|Rio Grande de Cagayan|
Magapit Suspension Bridge (Lal-lo) is known as "the Golden Gate of Cagayan." It is Asia's first suspension bridge, built in 1978. It spans the Cagayan River at Lallo and is 0.76 kilometers long. The hanging bridge links the first and second districts of Cagayan going towards the Ilocos Region by the scenic Patapat Road.
Calvary Hills (Iguig) consist of 11 hectares of rolling hills. It features larger-than-life concrete statues in tableau settings of the 14 Stations of the Cross, depictingJesus Christ’s suffering and death on Mount Calvary.
Bukal ng Buhay (Piat) ("Spring of Life") is said to be a miraculous water that can heal diseases of any kind. It is below the hill where the Basilica of Our Lady of Piat stood.
Sta. Ana Beaches — from pristine blue waters and fine sand, to rolling hills and enchanting colonial structures, to mystical caves and endearing people — are dubbed as “Untouched Paradise”, “Gateway to the Pacific”, “Game Fishing Mecca”, “Luzon’s Last Frontier” and “Marine Sanctuary”.
Calayan Island (Calayan): The island town is a two-hour boat ride from Aparri. It is rich in natural attractions like excellent beaches, archeological sites, endemic flora and fauna, virgin forest, crystal clear blue waters, plus hospitable and gentle people with colorful history.
Cagayan (/kɑːɡəˈjɑːn/ kah-gə-yahn) is a province of the Philippines in the Cagayan Valley region in the northeast of Luzon Island, and includes the Babuyan Islands to the north. The province borders Ilocos Norte and Apayao to the west, and Kalinga and Isabela to the south. Its capital is Tuguegarao.
Present-day chroniclers hold that the name was originally derived from the tagay, a plant that grows abundantly in the northern part of the province. The term "Catagayan”, "the place where the tagay grows" was shortened to "Cagayan". Perhaps more conventionally, etymological scholars hold that "cagayan comes from an ancient word that means "river". Variations of this word -- karayan, kayayan, and kalayan -- all mean river.
The province is bounded by the Pacific Ocean on the east; on the south by Isabela province; on the west by the Cordillera Mountains; and on the north by the Balintang Channel and the Babuyan Group of Islands. About two kilometers from the northeastern tip of the province is the island of Palaui; a few kilometers to the west is Fuga Island. The Babuyan Group of Islands, which includes Calayan, Dalupiri, Camiguin, and Babuyan Claro, is about 60 nautical miles (110 km) north of Luzon mainland.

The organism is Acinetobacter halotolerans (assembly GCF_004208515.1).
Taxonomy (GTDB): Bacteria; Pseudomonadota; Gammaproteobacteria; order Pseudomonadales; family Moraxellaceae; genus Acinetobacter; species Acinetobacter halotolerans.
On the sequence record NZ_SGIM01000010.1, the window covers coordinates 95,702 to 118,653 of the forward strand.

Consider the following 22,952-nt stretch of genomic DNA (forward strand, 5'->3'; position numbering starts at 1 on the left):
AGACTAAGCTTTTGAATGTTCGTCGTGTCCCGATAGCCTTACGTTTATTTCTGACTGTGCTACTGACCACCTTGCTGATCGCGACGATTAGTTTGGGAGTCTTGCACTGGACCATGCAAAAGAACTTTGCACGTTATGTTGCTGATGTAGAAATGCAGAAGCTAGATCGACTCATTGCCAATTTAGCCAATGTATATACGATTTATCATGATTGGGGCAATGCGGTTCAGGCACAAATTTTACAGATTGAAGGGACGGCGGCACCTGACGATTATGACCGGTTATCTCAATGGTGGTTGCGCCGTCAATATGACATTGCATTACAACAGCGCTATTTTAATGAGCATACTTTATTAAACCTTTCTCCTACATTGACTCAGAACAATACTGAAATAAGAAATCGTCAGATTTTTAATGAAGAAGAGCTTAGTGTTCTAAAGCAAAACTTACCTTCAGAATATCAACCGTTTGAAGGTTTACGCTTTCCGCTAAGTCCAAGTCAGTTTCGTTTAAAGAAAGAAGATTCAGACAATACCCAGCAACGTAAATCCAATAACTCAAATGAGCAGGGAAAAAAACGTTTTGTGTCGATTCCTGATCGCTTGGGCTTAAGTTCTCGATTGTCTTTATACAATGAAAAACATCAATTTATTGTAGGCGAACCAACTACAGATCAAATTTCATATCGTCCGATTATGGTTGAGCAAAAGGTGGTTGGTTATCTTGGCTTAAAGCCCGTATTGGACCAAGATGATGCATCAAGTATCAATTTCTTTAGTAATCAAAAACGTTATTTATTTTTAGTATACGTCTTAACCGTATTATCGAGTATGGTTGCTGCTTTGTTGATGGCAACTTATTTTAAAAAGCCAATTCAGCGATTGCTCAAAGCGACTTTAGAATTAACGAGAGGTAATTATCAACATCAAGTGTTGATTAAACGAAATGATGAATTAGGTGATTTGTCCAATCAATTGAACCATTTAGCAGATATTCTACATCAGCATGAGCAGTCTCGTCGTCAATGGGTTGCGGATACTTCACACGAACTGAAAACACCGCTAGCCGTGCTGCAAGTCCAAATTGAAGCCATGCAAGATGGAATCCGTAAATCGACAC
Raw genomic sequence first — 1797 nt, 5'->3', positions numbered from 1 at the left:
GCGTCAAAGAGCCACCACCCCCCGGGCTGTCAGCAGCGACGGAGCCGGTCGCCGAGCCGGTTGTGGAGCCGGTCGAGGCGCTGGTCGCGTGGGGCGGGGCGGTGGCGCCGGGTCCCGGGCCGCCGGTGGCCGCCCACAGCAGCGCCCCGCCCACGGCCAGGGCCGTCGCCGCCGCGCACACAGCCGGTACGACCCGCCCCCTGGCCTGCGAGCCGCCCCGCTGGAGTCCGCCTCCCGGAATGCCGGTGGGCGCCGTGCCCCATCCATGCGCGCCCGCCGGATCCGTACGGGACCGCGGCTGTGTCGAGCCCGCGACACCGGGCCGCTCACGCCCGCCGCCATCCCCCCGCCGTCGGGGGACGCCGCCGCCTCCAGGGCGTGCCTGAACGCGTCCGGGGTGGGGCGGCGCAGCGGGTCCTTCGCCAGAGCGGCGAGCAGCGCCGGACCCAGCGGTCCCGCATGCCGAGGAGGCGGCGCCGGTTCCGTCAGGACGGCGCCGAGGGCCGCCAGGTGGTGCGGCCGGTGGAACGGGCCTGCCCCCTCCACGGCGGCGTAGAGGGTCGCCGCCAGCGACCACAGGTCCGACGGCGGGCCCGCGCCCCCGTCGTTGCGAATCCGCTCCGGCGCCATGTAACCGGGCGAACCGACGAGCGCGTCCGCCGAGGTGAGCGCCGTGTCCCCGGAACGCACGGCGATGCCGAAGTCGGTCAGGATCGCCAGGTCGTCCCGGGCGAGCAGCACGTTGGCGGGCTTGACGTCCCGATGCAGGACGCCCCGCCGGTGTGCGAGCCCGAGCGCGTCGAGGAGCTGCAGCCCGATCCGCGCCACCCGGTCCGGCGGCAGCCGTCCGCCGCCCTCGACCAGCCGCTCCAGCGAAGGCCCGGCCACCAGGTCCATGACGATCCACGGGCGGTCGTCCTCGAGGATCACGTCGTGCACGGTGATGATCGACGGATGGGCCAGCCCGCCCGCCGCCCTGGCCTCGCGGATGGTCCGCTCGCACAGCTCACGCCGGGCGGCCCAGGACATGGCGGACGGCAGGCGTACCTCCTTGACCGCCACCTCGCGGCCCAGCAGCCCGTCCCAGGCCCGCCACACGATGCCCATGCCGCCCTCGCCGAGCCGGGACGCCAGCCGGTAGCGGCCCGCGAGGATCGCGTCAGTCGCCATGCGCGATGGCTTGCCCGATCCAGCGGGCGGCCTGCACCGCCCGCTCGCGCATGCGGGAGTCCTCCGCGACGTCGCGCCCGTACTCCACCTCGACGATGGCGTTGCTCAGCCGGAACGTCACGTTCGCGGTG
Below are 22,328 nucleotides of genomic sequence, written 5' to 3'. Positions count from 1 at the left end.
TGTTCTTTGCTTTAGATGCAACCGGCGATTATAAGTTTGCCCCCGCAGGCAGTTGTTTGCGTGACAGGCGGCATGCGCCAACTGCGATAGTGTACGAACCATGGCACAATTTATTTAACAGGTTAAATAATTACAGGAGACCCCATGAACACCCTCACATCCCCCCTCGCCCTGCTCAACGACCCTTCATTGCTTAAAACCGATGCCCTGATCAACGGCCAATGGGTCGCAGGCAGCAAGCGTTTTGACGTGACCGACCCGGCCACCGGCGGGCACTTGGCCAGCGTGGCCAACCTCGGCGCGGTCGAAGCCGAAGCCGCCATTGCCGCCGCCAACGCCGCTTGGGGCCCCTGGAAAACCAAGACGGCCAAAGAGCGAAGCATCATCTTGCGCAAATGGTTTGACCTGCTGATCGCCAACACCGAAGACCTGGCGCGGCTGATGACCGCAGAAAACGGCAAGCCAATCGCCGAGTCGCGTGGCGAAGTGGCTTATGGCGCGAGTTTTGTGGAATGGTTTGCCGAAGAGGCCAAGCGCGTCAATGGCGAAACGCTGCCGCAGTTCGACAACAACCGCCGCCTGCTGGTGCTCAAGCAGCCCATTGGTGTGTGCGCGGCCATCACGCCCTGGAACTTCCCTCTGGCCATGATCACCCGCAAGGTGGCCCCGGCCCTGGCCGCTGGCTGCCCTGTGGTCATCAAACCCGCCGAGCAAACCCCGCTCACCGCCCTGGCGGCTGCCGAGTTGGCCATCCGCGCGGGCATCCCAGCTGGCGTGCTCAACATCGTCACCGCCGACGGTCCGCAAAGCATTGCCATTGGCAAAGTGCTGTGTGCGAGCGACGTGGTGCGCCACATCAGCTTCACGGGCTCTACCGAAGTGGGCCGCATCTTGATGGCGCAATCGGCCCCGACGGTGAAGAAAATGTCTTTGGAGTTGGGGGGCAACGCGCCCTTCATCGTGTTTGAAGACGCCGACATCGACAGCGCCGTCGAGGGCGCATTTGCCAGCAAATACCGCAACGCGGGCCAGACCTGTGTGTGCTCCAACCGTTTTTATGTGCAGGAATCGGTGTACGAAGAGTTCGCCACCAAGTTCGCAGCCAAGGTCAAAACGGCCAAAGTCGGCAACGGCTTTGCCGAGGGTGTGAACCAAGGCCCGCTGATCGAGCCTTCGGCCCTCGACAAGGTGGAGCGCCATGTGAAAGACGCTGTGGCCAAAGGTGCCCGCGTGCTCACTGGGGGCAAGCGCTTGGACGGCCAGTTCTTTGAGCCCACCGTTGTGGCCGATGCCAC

The province comprises an aggregate land area of 9,002.70 square kilometers, which constitutes three percent of the total land area of the country, making it the second largest province in the region.
Cagayan has 28 municipalities and one city divided into three congressional districts. It has 820 barangays. Tuguegarao City (as of December 18, 1999) is the provincial capital, regional seat, and center of business, trade, and education. It has a land area of 144.80 square kilometers and a population of 120,645 as of 2000.
The majority of people living in Cagayan are of Ilocano descent, mostly from migrants coming from the Ilocos Region. Originally, the more numerous group were the Ibanags, who were first sighted by the Spanish explorers and converted to Christianity by missionaries. This is why the Ibanag language spread throughout the area prior to the arrival of Ilocanos.
Aside from Ilocanos and Ibanags, Malauegs, Itawits, Gaddangs, groups of nomadic Aetas, as well as families of Ibatans who have assimilated into the Ibanag-Ilocano culture make Cagayan their home. More recently, a new group from the south, the Muslim Filipinos, have migrated to this province and have made a community for them. In addition to this, Tagalog-speaking people from the Southern Luzon have also settled in the area. Because of this influence from other majority groups like the Ilocano from the west and the Tagalog from the south, the smaller ethnic groups living in the valley could potentially go extinct.